Thursday, August 23, 2012

Camino de Santiago

After one of my less eventful train rides, my Camino adventure got off to a flying start (literally) when I suddenly realised we were at my station (cos an announcement would be too much to ask for). Clambered over my apparently unconscious seatmate (he would have had some surprise wake the hell up bruises when he finally returned to consciousness), grabbed my bags and, seeing as the train had just stated rolling away from the platform I did the only sensible thing, and jumped. Can't say as the security guard on the platform was quite as impressed with my feat of daring as I was, but then my Spanish is so bad he could have been offering me a job as a stunt double for some famous Spanish movies star, guess we'll never know :-)
Anyway set off to see what Ponferrada had to offer, which at 5 am is not a lot. But there was a castle and I was right in time for the pilgrims to be starting out for the day so I could, all creepy like, trace their steps back until I eventually found an Albergue (pilgrim hostel) and a helpful pilgrim who spoke enough english to make sense of my pathetic Spanish and mime routine to help me get a credencial (a passport for the camino to prove you really were crazy enough to walk as far as you say you did). And then I walked. For 12 hours and over 33km I walked through towns and villages, up and down hills, through woods and vineyards and into the occasional church. So that was day one. Made it to my first night's stop, snagged a bed in the Albergue and despite having lost all feeling in my feet several kms earlier (probably for the best) I was feeling pretty happy with how well I'd adjusted to hiking all day with a full pack, something I've not done in years.
And then I woke up feeling like a particularly aggressive croquet team had decided to use me as target practice during the night.
The next 7 days continued about the same, though gradually getting shorter (in duration if not distance). Set out about an hour before sunrise each morning, which was the only time you had to worry about getting lost as the yellow arrows marking the way were sometimes tricky to see in the dark. Usually got 8-12 km done before finding a trackside cafe for coffee and toast with the other early starters. Averaged about 20-30km per day, trying to find somewhere to sleep by mid afternoon. Gradually my muscles adjusted, my pack grew lighter as worn out clothes were discarded or little things were left behind while re-packing in the dark. Got blisters on my blisters and found muscles I'd long since forgotten ever existed. Occasionally would find someone moving at the same pace to walk with for a bit, but mostly enjoyed the solitude, exchanging 'hola's and 'buen camino's with other travellers along the way.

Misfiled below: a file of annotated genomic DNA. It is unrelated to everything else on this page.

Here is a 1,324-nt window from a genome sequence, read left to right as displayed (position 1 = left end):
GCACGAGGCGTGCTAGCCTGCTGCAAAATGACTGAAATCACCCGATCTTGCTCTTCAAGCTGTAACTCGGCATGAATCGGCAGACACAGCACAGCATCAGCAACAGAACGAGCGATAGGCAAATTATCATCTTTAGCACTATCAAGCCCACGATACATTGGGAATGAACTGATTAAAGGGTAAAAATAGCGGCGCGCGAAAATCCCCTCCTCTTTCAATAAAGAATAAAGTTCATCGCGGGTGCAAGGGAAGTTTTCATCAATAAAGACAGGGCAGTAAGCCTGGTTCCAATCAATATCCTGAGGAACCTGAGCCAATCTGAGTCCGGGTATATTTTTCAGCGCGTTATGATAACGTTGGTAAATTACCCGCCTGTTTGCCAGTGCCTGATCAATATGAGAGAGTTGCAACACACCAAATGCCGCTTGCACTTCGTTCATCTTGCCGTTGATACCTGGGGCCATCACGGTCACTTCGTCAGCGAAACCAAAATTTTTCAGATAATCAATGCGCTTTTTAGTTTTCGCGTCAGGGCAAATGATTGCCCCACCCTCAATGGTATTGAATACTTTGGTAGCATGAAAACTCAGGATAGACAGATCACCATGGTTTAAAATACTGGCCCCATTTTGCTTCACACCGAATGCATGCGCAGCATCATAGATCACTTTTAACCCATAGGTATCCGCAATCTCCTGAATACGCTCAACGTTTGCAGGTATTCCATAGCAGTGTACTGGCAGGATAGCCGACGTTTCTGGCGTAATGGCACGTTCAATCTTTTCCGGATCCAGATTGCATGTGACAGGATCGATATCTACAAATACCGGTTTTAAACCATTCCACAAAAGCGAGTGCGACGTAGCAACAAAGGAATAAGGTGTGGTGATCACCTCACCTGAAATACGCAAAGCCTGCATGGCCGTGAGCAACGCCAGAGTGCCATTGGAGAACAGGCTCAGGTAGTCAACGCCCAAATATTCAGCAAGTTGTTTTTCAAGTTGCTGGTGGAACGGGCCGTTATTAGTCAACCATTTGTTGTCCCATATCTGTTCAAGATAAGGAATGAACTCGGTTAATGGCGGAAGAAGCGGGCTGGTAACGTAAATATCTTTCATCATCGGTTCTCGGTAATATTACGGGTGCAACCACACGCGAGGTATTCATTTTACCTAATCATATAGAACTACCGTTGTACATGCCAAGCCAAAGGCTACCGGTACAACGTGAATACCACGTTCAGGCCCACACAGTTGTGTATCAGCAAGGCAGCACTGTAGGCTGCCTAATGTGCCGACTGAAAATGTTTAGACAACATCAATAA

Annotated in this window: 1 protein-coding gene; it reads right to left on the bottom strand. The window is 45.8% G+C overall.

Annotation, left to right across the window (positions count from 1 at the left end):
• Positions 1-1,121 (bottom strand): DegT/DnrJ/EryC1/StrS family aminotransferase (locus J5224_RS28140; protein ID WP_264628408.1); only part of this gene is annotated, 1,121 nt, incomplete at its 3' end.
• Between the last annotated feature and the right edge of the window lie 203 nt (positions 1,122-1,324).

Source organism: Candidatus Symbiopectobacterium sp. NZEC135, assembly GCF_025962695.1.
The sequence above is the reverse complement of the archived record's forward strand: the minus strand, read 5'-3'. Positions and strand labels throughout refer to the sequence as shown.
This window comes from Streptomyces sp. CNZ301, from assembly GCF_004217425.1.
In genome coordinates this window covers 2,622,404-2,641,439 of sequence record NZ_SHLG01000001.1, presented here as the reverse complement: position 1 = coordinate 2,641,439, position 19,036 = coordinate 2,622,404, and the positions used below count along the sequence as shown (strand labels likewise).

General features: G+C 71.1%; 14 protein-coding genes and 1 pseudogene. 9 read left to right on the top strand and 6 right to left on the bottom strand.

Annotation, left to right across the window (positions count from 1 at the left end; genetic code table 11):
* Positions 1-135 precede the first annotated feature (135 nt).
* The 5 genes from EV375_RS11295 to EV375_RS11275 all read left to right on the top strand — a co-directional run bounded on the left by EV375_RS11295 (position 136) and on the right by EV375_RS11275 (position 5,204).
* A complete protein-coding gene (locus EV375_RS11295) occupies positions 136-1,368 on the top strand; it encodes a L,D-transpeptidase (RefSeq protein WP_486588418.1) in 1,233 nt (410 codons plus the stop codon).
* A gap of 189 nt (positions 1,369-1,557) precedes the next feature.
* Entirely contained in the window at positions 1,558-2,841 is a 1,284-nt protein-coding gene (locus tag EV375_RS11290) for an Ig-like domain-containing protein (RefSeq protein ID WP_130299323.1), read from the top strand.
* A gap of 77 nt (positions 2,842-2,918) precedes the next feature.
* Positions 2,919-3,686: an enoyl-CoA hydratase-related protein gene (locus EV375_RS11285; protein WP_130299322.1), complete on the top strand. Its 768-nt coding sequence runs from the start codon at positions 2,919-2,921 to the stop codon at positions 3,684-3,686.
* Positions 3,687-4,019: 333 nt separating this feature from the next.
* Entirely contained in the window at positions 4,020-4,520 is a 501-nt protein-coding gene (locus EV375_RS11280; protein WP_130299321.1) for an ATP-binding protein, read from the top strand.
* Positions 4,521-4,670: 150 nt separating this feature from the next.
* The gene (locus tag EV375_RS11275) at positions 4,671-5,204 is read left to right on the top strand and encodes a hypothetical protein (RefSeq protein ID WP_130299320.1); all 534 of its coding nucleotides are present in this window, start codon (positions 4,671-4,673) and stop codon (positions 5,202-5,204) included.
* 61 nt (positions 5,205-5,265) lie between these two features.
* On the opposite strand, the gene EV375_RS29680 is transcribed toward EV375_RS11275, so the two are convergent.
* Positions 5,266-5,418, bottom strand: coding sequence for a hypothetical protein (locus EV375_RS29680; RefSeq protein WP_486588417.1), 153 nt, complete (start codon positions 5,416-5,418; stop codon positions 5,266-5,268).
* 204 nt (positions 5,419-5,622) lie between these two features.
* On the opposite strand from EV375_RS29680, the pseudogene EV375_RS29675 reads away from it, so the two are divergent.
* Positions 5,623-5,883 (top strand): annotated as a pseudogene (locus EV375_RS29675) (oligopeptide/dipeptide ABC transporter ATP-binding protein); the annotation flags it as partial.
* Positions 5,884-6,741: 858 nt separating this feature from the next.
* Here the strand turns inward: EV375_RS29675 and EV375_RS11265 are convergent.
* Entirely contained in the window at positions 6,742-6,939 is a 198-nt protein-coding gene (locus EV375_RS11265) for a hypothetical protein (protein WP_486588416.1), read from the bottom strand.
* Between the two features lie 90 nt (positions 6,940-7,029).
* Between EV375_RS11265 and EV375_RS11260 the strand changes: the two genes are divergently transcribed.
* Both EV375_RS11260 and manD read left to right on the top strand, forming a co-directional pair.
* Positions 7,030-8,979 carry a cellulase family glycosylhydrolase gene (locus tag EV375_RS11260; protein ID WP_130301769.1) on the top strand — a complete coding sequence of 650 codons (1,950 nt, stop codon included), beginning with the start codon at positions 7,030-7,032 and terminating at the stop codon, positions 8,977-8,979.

In the last few days, with the trail growing more crowded, and now fairly certain I would make it to Santiago with plenty of time to spare, my afternoons (once a bed had been secured for the night) were free to explore the area, sample the local cuisine, mingle with my fellow peregrinos or simply sleep. Enjoyed a few communal dinners and plenty of laughs, even if I didn't know what was being said most of the time.
It was an amazing experience, and the stunning scenery, sense of community and challenge of it more than made up for the aches, blisters and bruises along the way. Would love to come back and do the whole thing someday!
Arrived at the beautiful cathedral in Santiago today just in time for the noon pilgrim mass (didn't stay long as being neither Catholic our able to speak Spanish I was fairly lost), and with plenty of time to look around this place I'd walked so far to see, pick up my compostela (certificate of completion) and now comes the wait for the train back to Madrid and a (comparatively) relaxing week at Pueblo Inglés.

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